Shocking toll of primary teachers attacked by their pupils

Exclusions from school and attacks on staff are on the increase
Exclusions from school and attacks on staff are on the increase
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THE number of primary school pupils suspended for attacking their teachers is rising, according to shocking new figures.

Children aged between five and 11 were suspended 9,080 times for physical assault against an adult in the 2012/13 school year, up from 8,630 in 2011/12.

The new Department for Education figures also show Yorkshire schools have the highest level of pupils being suspended in the country – but also the lowest level of permanent exclusions.

There were 32,250 suspensions from schools in the region with 27,230 happening at secondary school. This is the equivalent of almost one in 20 pupils in all schools and one in ten pupils at secondary school across Yorkshire being suspended. Both figures were worse than any other Government region in England.

The most common reason for pupils being given a “fixed term exclusion” was permanent disruptive behaviour, which accounted for almost 9,5000 cases.

There were 2,030 fixed term exclusions across primary, secondary and special schools for assaults on adults in school and another 5,460 for assaults on pupils.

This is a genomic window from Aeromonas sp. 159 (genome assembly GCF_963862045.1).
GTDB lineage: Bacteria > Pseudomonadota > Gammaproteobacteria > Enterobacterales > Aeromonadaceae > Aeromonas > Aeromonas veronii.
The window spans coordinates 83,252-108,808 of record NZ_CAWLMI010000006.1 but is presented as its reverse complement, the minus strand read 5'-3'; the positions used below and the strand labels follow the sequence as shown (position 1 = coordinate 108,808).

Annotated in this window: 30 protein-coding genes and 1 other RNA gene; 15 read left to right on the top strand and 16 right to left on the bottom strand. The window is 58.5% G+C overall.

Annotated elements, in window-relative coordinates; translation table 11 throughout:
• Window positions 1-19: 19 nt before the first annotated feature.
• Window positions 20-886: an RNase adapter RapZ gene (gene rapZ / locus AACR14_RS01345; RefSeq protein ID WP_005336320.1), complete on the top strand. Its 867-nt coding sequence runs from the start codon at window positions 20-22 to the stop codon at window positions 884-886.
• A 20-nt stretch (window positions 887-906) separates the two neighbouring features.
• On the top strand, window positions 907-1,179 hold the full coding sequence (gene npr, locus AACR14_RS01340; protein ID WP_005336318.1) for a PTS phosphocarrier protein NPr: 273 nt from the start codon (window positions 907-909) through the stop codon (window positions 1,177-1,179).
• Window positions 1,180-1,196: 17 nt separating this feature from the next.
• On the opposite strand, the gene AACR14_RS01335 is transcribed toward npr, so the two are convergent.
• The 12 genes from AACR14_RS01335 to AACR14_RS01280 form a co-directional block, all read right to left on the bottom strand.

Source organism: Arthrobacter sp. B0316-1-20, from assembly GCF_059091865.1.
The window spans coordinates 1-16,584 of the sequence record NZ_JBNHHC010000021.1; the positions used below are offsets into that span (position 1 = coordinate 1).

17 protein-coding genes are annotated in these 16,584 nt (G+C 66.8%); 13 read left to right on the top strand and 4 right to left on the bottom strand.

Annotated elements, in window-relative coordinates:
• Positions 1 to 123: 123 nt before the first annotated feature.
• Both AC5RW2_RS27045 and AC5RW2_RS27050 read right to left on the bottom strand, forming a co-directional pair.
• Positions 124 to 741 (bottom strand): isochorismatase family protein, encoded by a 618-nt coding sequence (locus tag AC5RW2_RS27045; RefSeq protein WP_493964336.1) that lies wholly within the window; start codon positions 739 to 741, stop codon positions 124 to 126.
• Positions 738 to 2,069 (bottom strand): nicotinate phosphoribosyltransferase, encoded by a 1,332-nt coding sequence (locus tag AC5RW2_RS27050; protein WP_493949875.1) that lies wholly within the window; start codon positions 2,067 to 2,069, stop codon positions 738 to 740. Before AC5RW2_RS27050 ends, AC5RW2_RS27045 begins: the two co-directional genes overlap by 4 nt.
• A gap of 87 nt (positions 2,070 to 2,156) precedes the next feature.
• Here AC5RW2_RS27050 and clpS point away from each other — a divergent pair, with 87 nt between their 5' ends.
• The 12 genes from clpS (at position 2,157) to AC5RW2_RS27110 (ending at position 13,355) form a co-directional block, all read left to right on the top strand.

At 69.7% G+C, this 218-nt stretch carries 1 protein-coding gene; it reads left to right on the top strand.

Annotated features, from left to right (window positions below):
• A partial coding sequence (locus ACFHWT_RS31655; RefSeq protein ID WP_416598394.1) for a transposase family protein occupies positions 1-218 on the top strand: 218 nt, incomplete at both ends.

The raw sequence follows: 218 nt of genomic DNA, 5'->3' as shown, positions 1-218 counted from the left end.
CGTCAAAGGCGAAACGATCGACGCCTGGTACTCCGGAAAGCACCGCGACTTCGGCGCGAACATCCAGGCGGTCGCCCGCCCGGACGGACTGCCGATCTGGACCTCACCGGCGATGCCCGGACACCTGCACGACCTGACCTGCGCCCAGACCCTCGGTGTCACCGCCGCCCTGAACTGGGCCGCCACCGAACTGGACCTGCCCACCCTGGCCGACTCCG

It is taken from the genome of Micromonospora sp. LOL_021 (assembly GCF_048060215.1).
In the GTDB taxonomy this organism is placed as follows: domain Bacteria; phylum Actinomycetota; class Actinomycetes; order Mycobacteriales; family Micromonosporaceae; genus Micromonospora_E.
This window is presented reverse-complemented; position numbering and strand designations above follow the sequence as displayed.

Despite having the highest level of suspensions in the country the figure is down on the previous academic year when there was 34,380 cases in Yorkshire.

Pupils were also suspended for instances of theft, damage, racism and possessing drugs.

And although the region had more suspensions from school than anywhere else it also has fewer pupils being permanently excluded than any other region.

There were 270 permanent exclusions in 2012/13, with 240 from secondaries and 30 from primary schools. This represents 0.03 per cent of Yorkshire pupils. This was down on 2011/12 when there were 320 permanent exclusions.

Coun Judith Blake, Leeds City Council’s executive member for children’s services, said: “There has been a big push at not permanently excluding pupils. Our schools work together in area inclusion partnerships and in local clusters on a more local level to try to find a solution for each pupil.”

She said that schools taking this approach could suspend a child but it helped to avoid the need for a permanent exclusion.

Nationally the total number of suspensions in state primary schools rose slightly year-on-year but fell in secondary schools for the sixth year in a row, the figures show. The total number of state pupils being permanently expelled from primary and secondary school has also fallen, from 5,080 in 2011/12 to 4,570 last year, the statistics show. Boys are three times more likely to be permanently or temporarily removed from school than girls.

The Government said the statistics showed its reforms were working.

School Reform Minister Nick Gibb said: “A tiny minority of disruptive children can absorb almost all of a teacher’s time and attention, and have an enormously negative impact on the education of other pupils. We have given heads and teachers more power than ever before to ensure strong discipline in school.”

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